Women's Health and Education Center (WHEC)

Obstetrical Fistulae

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An Overview & Forums On Obstetrical Fistulae

Donated by Women's Health & Education Center
Photographs from various Safe Motherhood Initiatives of the World Health Organization.

Obstetrical fistulae is the most devastating healthcare problem for women globally. In modern obstetrics its existence is negligible, yet each year over half a million women die of complications of pregnancy, childbirth or unsafe abortion. The vast majority of these deaths are in developing countries. For every woman who dies in childbirth, 30 to 50 women suffer injury, infection or disease. About 1 million women in the world suffer from obstetrical fistulae. Pregnancy related complications are among the leading causes of death and disability for women age 15-49 in developing countries. This is not a problem of developing countries only; it is about human beings in distress and pain.


Living on the BrinkThe importance of skilled care during pregnancy and childbirth is vital and essential. Skilled attendants mean successful outcomes. A focus on maternal health, newborn health and psychosocial support should be the center of policy and action. A multidirectional approach is needed. In women's healthcare strengthening the health care system alone is mostly not effective because people do not live in health care systems. We all live in the communities, and improving the status of women in the communities is as important as the health care.

Incontinence is a complex phenomenon. The social consequences of ostracism take an enormous toll on affected women; divorce is common, and depression and suicide may follow. The knowledge, attitudes and practices of rural women in developing countries are as important as the availability of modern obstetric care in the fight against obstetrical fistulae. Most common observations are:

  • There is a lack of knowledge of the warning signs and risk factors of obstetrical fistulae during pregnancy and after the childbirth.
  • Certain tribal rituals and taboos are potentially disadvantageous for women and may lead to vesico-vaginal or recto-vaginal fistulae.
  • In many rural and tribal communities the belief exist that supernatural forces are responsible of obstetrical fistulae.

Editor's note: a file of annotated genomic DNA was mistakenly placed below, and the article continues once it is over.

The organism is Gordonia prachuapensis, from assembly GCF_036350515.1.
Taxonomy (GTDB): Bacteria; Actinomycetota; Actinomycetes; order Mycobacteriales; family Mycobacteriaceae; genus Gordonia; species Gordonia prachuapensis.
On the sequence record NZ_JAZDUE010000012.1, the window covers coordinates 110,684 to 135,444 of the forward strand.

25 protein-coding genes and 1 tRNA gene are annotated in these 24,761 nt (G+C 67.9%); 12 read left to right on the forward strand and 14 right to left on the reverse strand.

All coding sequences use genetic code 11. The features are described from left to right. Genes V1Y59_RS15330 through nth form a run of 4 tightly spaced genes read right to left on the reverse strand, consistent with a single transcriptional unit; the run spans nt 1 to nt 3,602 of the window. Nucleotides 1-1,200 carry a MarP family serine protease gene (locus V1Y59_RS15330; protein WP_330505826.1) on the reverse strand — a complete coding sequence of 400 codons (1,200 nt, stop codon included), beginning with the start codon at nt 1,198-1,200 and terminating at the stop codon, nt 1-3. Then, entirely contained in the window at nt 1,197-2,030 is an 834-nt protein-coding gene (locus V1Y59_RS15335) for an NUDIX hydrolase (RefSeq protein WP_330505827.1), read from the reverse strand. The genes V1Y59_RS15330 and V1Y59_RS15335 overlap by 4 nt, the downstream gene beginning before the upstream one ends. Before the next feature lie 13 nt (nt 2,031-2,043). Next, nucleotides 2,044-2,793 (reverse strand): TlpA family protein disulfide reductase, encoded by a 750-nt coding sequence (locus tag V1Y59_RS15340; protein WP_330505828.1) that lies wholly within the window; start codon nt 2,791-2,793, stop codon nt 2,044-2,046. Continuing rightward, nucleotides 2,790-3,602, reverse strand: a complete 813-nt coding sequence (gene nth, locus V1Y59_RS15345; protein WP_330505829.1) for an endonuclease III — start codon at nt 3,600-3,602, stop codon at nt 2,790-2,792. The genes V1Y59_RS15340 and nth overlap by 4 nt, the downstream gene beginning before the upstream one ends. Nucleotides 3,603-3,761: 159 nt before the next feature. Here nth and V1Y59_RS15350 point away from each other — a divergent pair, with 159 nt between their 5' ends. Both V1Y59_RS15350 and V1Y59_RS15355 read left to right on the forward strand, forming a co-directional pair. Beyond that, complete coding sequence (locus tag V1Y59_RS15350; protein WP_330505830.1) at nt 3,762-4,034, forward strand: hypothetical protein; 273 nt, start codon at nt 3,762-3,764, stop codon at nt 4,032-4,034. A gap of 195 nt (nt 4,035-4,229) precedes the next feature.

• Women continue to obtain care from untrained birth attendants and traditional healers even when signs of high risk pregnancies such as childbearing at young age, reduced pelvic dimensions, obstructed labor and malnutrition are present.

Sustained community education, together with improved levels of formal education and literacy, especially among women, can be expected to have a marked influence eventually on the way people regard modern obstetric facilities and practices. Socio-cultural factors are important parts in attempting to raise the health status of women.

Skilled attendants - the way forward

Skilled attendants - the way forward

Women receiving care from a skilled attendant at a local maternal and child health clinic in Vientiane, Lao People's Democratic Republic.
C.Penn/IPPF photo

Planning and Program Implementation:

Strategies that increase awareness of the problems of obstetrical fistulae and its prevention should be encouraged. Focusing on prevention, obstetrical fistulae programs and projects can be developed by:

  • Reinvestment of local funds to increase availability of modern obstetrical facilities and practices.
  • Education of the public in availability of treatment and appropriate care for the victims of obstetrical fistulae.
  • Training health workers to provide improved reproductive care for women.

Women of reproductive age need accurate information about the risks of obstetrical fistulae and its prevention. Maternal mortality is slowly decreasing, but the incidence of obstetrical fistulae is almost the same. Measures should be taken to improve access to safe pregnancy and childbirth. To achieve these goals, a key factor will be the commitment of the communities, including political leaders, health care providers, local grass-roots organizations, and the media.

Making Pregnancy Safer - a strategy for action

Making Pregnancy Safer - a strategy for action

Midwife providing postpartum care at a home in Sri Lanka (Safe Motherhood in Sri Lanka).
UNICEF photo

We welcome the thoughts and suggestions on the eradication of obstetrical fistulae. We hope our forums are helpful in suggesting solution to this devastation situation. Please join us in this humanitarian project and effort.

Rita Luthra, MD, FACOG
Women's Health & Education Center


Published: 23 July 2009

Women's Health & Education Center
Dedicated to Women's and Children's Well-being and Health Care Worldwide